North East Coast Exhibition

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The North East Coast Exhibition was a world's fair held in Newcastle, Tyne and Wear and ran from May to October 1929.[1] Held five years after the British Empire Exhibition in London, and at the start of the Great Depression the event was held to encourage local heavy industry[2]

It was opened on 14 May by the then Prince of Wales (later Edward VII)[3] in what is now Newcastle's Exhibition Park. When it closed on 26 October over 4 million people had attended (with an average of 30 000 visitors per day)[3]

Exhibition Park's entrance

Legacy[edit]

The exhibition grounds are now a public park, the Newcastle's Exhibition Park used in the 1960s for the Tyneside Summer Exhibition.[2] One of the art deco pavilions, a single storey steel framed concrete clad building, originally the Palace of Arts still stands, and is listed.[4] After the exhibition it was used as a science museum in the 1960s was part of the Tyneside Summer Exhibition and at one stage, extended to house the Turbinia[5] (currently residing at the Newcastle Discovery Museum) and still later became the Newcastle Military Vehicle Museum [6] in 1983 until it was closed in 2006, due to fears about the building's structural safety. It is currently for sale.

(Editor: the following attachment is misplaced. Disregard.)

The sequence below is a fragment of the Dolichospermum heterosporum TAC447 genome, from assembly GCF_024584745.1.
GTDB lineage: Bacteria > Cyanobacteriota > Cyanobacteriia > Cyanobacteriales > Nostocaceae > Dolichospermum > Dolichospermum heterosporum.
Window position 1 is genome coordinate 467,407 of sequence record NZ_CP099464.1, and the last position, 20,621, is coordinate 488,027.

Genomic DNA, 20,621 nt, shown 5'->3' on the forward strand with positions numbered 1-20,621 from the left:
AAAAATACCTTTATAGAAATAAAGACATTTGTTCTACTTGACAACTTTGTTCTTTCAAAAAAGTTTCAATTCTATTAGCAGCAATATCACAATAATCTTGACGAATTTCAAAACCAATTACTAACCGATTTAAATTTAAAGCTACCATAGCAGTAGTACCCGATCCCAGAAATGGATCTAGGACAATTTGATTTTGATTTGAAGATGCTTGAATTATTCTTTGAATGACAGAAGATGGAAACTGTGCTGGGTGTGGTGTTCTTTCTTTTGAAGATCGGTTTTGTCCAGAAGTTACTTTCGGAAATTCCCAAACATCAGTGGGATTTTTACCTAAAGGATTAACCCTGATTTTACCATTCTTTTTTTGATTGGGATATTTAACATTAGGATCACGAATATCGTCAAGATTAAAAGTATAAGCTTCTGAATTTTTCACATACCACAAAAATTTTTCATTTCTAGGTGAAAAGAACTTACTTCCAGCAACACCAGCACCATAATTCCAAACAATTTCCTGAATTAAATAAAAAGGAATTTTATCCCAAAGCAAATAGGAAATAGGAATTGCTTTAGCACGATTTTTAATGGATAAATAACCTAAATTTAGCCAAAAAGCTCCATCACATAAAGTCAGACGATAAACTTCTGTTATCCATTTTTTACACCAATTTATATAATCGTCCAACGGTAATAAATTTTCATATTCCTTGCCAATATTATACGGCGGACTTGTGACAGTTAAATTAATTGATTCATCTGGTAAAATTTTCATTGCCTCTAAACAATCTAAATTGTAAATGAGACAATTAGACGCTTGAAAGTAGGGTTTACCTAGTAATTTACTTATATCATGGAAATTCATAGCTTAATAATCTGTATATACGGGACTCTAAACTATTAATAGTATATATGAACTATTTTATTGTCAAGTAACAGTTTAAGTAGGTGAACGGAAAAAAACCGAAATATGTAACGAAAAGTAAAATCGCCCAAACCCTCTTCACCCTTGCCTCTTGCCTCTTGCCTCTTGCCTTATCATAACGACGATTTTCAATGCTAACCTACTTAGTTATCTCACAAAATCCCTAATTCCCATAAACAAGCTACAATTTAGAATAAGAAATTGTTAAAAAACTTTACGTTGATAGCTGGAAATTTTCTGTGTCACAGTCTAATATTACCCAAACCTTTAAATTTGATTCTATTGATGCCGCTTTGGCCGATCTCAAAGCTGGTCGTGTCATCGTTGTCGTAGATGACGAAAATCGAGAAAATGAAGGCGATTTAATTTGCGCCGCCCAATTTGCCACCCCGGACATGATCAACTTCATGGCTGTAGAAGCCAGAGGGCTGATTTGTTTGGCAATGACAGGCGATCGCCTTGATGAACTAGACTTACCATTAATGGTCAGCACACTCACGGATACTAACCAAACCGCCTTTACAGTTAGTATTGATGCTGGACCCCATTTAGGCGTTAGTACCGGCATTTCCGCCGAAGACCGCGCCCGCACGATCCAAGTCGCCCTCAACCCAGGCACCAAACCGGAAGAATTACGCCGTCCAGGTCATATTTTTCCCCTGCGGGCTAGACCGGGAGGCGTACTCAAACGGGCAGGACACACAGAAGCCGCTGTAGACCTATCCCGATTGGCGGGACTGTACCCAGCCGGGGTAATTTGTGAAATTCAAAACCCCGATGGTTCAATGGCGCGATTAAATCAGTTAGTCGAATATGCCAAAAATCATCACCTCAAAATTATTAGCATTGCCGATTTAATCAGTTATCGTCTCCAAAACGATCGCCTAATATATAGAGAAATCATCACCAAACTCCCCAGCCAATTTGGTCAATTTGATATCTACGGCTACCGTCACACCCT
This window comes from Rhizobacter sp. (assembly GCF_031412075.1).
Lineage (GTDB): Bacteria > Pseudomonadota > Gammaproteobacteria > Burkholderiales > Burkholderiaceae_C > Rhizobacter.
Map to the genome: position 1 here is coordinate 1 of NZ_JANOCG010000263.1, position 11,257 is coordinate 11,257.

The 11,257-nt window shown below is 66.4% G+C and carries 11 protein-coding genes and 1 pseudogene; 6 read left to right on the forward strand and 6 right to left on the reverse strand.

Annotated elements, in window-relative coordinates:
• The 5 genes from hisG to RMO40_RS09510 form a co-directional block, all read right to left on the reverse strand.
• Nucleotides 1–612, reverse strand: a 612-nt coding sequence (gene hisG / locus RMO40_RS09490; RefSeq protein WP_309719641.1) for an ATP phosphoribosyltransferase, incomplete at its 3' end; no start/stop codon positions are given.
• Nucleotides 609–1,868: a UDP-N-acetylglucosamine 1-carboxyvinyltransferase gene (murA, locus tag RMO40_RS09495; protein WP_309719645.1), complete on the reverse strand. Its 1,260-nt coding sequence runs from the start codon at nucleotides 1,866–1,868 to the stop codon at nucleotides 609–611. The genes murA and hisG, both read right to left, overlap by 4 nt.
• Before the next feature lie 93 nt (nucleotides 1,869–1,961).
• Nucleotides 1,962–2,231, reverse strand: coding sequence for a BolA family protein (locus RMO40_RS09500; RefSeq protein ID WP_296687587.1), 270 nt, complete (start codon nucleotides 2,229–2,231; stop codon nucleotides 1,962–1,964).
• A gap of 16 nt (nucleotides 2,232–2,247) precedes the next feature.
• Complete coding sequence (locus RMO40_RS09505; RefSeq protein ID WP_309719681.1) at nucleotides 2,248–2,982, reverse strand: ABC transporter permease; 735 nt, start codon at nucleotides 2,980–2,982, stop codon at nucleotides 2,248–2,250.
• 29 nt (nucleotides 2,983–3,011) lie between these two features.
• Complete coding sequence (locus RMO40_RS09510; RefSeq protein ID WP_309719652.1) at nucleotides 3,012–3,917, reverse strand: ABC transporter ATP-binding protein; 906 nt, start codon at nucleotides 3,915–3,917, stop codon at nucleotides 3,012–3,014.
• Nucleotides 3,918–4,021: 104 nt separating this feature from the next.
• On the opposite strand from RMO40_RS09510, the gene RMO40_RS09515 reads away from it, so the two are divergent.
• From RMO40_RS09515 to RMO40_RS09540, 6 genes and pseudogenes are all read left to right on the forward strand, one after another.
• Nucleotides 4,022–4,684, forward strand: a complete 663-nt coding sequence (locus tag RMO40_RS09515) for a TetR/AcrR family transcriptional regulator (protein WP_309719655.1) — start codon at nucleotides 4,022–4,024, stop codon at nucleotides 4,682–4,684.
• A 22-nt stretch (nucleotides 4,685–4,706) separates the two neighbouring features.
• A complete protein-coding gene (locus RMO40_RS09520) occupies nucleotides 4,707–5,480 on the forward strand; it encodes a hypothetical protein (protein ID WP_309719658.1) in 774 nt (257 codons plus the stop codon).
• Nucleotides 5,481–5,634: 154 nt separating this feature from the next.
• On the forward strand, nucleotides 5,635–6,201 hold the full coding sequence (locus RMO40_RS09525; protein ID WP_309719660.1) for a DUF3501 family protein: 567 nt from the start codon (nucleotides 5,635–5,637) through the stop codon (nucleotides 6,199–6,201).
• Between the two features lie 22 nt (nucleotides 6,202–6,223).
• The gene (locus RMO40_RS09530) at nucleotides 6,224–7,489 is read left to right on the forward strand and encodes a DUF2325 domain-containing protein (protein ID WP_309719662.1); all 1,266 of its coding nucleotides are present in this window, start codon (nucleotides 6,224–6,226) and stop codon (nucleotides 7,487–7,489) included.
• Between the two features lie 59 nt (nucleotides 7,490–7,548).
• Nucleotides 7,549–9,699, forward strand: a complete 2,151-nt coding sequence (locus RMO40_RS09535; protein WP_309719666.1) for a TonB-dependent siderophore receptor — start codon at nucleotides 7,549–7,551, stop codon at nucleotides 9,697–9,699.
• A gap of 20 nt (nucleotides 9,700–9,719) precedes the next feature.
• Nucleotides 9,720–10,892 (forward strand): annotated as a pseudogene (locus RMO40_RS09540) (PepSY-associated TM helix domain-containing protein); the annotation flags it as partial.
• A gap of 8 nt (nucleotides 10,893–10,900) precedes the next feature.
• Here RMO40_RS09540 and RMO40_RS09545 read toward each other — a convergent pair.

See also[edit]

References[edit]

  1. ^ "11-608 North East Coast Exhibition of 1929". Retrieved 7 March 2012. 
  2. ^ a b "Newcastle Exhibition Park". Retrieved 7 March 2012. 
  3. ^ a b "Exhibition Park". Newcastle City Council. Retrieved 7 March 2012. 
  4. ^ "The National Heritage List for England | English History". Retrieved 7 March 2012. 
  5. ^ "Exhibition park". Retrieved 7 March 2012. 
  6. ^ "03_02_housingregenEXPO_2004.pdf". Retrieved 7 March 2012. 

External links[edit]